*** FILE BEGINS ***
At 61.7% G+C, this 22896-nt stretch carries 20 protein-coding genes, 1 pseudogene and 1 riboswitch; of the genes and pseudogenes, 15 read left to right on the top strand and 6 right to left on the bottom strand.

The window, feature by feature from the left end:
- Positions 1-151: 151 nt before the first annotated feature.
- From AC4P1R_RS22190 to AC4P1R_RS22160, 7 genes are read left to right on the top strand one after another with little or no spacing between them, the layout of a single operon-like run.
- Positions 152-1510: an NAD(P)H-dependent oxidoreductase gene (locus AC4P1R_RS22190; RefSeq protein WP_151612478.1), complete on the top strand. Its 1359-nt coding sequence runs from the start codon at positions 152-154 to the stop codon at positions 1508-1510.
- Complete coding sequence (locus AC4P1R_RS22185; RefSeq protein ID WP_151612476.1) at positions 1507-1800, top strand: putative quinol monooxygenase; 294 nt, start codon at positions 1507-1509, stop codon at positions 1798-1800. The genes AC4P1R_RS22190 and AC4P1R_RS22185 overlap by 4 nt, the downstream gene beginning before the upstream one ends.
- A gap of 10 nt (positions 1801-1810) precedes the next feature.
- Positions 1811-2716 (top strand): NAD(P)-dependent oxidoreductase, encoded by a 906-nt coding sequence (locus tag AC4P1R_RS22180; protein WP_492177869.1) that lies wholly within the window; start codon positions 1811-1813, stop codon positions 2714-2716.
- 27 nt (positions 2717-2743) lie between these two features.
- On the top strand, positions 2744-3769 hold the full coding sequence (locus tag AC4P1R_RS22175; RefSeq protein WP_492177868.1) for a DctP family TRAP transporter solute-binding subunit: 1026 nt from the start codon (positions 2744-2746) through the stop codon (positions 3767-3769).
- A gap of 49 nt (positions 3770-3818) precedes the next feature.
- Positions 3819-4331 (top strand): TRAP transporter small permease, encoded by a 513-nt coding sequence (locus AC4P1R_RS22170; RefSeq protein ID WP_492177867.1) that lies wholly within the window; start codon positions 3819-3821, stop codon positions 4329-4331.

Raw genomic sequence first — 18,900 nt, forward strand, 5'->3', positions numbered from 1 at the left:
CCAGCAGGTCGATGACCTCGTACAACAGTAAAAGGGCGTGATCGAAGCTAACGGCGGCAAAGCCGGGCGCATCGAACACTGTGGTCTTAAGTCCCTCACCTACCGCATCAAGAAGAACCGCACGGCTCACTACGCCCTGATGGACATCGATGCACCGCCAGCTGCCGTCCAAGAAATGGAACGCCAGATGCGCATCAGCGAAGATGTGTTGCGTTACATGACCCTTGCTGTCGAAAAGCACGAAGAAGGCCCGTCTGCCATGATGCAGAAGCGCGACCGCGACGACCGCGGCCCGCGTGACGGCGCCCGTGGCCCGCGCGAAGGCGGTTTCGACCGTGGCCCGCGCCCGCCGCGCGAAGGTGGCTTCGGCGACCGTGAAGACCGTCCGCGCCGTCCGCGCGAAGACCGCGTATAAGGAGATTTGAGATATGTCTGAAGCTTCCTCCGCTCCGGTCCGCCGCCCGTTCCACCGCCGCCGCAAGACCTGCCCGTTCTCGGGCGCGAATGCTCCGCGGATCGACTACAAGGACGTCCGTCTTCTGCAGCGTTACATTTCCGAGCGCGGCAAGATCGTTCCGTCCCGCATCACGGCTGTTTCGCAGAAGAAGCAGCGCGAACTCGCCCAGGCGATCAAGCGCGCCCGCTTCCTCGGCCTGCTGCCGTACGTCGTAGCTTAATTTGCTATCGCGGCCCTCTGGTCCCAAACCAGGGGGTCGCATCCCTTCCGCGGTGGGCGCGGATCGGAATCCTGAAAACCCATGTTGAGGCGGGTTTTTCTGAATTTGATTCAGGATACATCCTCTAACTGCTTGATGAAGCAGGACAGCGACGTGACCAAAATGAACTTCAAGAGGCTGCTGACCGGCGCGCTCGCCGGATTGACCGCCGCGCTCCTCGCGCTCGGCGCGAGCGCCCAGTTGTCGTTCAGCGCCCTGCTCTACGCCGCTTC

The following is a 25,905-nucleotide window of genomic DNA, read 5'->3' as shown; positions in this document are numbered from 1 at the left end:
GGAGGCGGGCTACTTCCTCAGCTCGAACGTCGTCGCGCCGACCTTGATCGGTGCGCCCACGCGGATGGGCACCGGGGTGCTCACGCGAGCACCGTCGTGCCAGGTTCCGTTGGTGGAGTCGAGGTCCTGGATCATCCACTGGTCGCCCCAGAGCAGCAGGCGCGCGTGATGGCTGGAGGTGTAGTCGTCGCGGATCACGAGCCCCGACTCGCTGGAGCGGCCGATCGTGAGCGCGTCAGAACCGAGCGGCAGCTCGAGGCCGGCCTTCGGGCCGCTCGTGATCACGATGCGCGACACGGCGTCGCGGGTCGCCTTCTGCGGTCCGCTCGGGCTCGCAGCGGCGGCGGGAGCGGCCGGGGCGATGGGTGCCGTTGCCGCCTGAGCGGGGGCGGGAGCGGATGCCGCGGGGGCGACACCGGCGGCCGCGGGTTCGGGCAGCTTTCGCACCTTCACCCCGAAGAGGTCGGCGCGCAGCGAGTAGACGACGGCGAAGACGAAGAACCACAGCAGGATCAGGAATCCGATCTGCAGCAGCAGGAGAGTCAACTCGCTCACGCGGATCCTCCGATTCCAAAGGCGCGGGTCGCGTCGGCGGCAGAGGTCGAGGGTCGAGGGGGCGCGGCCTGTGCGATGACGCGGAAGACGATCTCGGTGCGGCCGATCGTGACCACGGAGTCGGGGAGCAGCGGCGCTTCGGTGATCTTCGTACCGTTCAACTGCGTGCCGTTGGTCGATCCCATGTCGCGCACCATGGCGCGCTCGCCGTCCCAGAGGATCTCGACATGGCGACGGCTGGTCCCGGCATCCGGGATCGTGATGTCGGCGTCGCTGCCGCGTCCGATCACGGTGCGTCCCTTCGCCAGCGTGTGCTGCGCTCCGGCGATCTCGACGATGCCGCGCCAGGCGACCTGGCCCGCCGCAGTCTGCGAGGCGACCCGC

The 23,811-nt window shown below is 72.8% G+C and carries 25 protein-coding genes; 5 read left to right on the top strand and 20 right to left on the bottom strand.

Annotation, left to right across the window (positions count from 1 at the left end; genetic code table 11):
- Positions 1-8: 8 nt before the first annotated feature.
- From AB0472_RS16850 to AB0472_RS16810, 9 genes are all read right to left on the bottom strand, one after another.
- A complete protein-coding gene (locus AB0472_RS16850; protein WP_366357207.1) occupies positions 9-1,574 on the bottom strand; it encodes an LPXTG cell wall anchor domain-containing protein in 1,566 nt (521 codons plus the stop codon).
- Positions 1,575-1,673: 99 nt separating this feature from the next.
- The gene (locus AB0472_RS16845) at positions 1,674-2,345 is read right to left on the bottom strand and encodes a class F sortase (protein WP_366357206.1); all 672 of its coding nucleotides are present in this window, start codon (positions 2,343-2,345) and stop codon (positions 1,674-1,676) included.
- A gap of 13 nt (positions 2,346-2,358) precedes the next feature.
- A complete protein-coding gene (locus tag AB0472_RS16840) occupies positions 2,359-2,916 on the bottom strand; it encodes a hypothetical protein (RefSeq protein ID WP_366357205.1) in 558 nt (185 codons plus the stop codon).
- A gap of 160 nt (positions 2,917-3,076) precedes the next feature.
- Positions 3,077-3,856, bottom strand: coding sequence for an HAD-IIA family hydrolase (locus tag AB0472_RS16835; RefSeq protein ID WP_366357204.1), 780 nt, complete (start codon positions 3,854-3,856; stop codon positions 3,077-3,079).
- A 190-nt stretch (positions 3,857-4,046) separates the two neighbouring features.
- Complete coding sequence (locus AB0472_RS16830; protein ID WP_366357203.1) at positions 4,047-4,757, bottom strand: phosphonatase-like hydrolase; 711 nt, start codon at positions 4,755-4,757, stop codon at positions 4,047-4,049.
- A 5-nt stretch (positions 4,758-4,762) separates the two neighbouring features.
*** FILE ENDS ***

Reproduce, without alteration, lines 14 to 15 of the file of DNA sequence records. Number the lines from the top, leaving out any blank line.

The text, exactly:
CCAGCAGGTCGATGACCTCGTACAACAGTAAAAGGGCGTGATCGAAGCTAACGGCGGCAAAGCCGGGCGCATCGAACACTGTGGTCTTAAGTCCCTCACCTACCGCATCAAGAAGAACCGCACGGCTCACTACGCCCTGATGGACATCGATGCACCGCCAGCTGCCGTCCAAGAAATGGAACGCCAGATGCGCATCAGCGAAGATGTGTTGCGTTACATGACCCTTGCTGTCGAAAAGCACGAAGAAGGCCCGTCTGCCATGATGCAGAAGCGCGACCGCGACGACCGCGGCCCGCGTGACGGCGCCCGTGGCCCGCGCGAAGGCGGTTTCGACCGTGGCCCGCGCCCGCCGCGCGAAGGTGGCTTCGGCGACCGTGAAGACCGTCCGCGCCGTCCGCGCGAAGACCGCGTATAAGGAGATTTGAGATATGTCTGAAGCTTCCTCCGCTCCGGTCCGCCGCCCGTTCCACCGCCGCCGCAAGACCTGCCCGTTCTCGGGCGCGAATGCTCCGCGGATCGACTACAAGGACGTCCGTCTTCTGCAGCGTTACATTTCCGAGCGCGGCAAGATCGTTCCGTCCCGCATCACGGCTGTTTCGCAGAAGAAGCAGCGCGAACTCGCCCAGGCGATCAAGCGCGCCCGCTTCCTCGGCCTGCTGCCGTACGTCGTAGCTTAATTTGCTATCGCGGCCCTCTGGTCCCAAACCAGGGGGTCGCATCCCTTCCGCGGTGGGCGCGGATCGGAATCCTGAAAACCCATGTTGAGGCGGGTTTTTCTGAATTTGATTCAGGATACATCCTCTAACTGCTTGATGAAGCAGGACAGCGACGTGACCAAAATGAACTTCAAGAGGCTGCTGACCGGCGCGCTCGCCGGATTGACCGCCGCGCTCCTCGCGCTCGGCGCGAGCGCCCAGTTGTCGTTCAGCGCCCTGCTCTACGCCGCTTC

The following is a 25,905-nucleotide window of genomic DNA, read 5'->3' as shown; positions in this document are numbered from 1 at the left end: